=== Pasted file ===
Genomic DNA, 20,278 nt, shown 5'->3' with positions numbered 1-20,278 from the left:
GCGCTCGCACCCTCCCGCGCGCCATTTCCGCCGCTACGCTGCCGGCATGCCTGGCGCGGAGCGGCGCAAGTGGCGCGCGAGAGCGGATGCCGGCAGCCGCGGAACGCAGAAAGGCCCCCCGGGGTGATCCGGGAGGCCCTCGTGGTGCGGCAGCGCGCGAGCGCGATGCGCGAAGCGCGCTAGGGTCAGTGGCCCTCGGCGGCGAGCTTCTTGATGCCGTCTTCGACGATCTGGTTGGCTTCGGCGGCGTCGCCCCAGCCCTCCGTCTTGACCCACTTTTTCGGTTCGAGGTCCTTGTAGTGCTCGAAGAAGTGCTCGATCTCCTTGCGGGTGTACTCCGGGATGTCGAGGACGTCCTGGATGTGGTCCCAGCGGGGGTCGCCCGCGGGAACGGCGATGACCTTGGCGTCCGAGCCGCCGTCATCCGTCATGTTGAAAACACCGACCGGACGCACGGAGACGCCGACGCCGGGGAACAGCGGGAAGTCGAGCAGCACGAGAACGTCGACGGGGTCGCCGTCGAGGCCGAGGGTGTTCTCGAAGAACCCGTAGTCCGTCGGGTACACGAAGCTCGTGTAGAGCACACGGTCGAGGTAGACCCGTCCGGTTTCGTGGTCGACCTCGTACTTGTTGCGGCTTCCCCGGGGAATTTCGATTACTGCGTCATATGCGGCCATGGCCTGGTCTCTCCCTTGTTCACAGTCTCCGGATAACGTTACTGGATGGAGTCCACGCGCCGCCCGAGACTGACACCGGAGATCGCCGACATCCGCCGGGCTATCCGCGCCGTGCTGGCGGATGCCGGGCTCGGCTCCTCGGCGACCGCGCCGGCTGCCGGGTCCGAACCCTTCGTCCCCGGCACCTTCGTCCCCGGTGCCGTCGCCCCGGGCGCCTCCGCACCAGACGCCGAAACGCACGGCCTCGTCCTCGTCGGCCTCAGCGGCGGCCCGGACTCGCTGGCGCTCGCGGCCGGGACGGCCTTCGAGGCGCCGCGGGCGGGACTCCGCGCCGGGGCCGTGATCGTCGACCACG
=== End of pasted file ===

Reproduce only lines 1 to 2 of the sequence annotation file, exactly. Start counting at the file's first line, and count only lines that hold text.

Genomic DNA, 20,278 nt, shown 5'->3' with positions numbered 1-20,278 from the left:
GCGCTCGCACCCTCCCGCGCGCCATTTCCGCCGCTACGCTGCCGGCATGCCTGGCGCGGAGCGGCGCAAGTGGCGCGCGAGAGCGGATGCCGGCAGCCGCGGAACGCAGAAAGGCCCCCCGGGGTGATCCGGGAGGCCCTCGTGGTGCGGCAGCGCGCGAGCGCGATGCGCGAAGCGCGCTAGGGTCAGTGGCCCTCGGCGGCGAGCTTCTTGATGCCGTCTTCGACGATCTGGTTGGCTTCGGCGGCGTCGCCCCAGCCCTCCGTCTTGACCCACTTTTTCGGTTCGAGGTCCTTGTAGTGCTCGAAGAAGTGCTCGATCTCCTTGCGGGTGTACTCCGGGATGTCGAGGACGTCCTGGATGTGGTCCCAGCGGGGGTCGCCCGCGGGAACGGCGATGACCTTGGCGTCCGAGCCGCCGTCATCCGTCATGTTGAAAACACCGACCGGACGCACGGAGACGCCGACGCCGGGGAACAGCGGGAAGTCGAGCAGCACGAGAACGTCGACGGGGTCGCCGTCGAGGCCGAGGGTGTTCTCGAAGAACCCGTAGTCCGTCGGGTACACGAAGCTCGTGTAGAGCACACGGTCGAGGTAGACCCGTCCGGTTTCGTGGTCGACCTCGTACTTGTTGCGGCTTCCCCGGGGAATTTCGATTACTGCGTCATATGCGGCCATGGCCTGGTCTCTCCCTTGTTCACAGTCTCCGGATAACGTTACTGGATGGAGTCCACGCGCCGCCCGAGACTGACACCGGAGATCGCCGACATCCGCCGGGCTATCCGCGCCGTGCTGGCGGATGCCGGGCTCGGCTCCTCGGCGACCGCGCCGGCTGCCGGGTCCGAACCCTTCGTCCCCGGCACCTTCGTCCCCGGTGCCGTCGCCCCGGGCGCCTCCGCACCAGACGCCGAAACGCACGGCCTCGTCCTCGTCGGCCTCAGCGGCGGCCCGGACTCGCTGGCGCTCGCGGCCGGGACGGCCTTCGAGGCGCCGCGGGCGGGACTCCGCGCCGGGGCCGTGATCGTCGACCACG